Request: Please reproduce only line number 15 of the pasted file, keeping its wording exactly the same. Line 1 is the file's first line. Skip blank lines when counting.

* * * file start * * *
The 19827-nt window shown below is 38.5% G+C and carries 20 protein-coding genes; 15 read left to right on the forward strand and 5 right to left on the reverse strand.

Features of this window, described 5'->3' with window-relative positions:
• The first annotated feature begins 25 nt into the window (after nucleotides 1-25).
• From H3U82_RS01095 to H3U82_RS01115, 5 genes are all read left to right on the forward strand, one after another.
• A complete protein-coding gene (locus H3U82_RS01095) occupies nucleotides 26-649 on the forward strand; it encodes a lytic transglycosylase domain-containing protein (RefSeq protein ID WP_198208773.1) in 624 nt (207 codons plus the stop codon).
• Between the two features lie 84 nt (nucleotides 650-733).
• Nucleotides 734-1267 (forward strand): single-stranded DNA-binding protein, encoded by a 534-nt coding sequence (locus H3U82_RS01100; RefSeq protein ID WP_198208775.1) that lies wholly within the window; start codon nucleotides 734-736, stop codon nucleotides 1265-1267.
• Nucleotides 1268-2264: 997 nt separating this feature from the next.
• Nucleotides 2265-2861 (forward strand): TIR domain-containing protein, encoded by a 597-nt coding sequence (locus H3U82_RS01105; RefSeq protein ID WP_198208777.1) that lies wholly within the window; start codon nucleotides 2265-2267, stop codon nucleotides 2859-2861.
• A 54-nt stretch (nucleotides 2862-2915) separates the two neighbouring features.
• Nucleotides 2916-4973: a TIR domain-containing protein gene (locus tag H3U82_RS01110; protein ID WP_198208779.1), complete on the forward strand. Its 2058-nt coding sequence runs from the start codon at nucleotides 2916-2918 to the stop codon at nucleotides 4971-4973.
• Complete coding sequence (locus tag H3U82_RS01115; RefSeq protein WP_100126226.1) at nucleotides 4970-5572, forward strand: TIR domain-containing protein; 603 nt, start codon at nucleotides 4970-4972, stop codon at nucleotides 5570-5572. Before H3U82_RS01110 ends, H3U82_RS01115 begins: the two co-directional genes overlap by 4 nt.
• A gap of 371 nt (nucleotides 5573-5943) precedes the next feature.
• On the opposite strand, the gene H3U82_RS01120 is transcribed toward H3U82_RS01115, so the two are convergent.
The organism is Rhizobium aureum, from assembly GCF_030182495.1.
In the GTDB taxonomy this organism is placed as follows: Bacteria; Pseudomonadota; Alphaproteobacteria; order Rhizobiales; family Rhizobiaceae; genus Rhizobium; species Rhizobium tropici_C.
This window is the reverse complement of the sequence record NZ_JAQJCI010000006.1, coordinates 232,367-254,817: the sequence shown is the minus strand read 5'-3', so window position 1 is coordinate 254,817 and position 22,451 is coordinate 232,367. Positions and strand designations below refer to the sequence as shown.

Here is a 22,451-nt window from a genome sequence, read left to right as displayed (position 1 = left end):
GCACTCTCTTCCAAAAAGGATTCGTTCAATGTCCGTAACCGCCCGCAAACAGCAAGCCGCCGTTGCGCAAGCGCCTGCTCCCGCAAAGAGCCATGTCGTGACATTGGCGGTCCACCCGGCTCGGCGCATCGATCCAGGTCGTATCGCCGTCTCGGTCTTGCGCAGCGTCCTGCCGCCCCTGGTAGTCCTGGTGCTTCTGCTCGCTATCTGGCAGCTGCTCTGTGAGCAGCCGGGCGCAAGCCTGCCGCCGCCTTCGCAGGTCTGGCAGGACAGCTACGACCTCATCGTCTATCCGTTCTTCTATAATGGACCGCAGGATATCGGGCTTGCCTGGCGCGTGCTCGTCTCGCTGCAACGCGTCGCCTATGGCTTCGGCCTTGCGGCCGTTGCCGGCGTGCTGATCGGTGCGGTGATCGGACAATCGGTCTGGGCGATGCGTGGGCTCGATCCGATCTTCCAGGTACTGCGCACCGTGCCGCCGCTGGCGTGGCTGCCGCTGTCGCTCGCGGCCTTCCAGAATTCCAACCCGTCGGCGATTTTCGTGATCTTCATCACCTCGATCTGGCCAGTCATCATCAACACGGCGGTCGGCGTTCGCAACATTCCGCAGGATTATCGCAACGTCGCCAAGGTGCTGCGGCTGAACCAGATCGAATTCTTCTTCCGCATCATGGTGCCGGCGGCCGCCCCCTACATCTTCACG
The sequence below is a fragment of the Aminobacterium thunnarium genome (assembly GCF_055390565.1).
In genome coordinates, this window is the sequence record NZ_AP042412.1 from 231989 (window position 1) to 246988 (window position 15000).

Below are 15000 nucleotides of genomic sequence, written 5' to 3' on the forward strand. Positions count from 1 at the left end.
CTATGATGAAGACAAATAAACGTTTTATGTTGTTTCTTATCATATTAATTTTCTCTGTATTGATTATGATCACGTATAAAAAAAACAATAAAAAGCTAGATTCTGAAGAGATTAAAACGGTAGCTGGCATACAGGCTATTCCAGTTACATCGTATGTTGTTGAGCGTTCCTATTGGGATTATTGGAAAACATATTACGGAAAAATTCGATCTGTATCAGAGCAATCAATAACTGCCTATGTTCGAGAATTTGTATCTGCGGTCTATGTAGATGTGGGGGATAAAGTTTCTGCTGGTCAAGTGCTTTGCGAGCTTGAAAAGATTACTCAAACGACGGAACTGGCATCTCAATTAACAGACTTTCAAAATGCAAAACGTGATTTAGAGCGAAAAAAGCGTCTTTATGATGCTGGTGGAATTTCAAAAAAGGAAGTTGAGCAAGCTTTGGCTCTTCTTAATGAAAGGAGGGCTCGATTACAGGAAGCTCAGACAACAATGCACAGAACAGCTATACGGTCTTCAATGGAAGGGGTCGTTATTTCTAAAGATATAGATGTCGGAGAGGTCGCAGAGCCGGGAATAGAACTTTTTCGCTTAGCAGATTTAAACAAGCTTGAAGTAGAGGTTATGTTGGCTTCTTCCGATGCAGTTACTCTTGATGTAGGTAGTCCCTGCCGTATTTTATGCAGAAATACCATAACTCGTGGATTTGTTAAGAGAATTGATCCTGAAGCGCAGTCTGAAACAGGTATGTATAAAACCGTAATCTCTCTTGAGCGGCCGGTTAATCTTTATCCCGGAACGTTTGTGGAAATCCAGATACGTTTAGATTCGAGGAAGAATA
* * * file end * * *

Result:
The organism is Rhizobium aureum, from assembly GCF_030182495.1.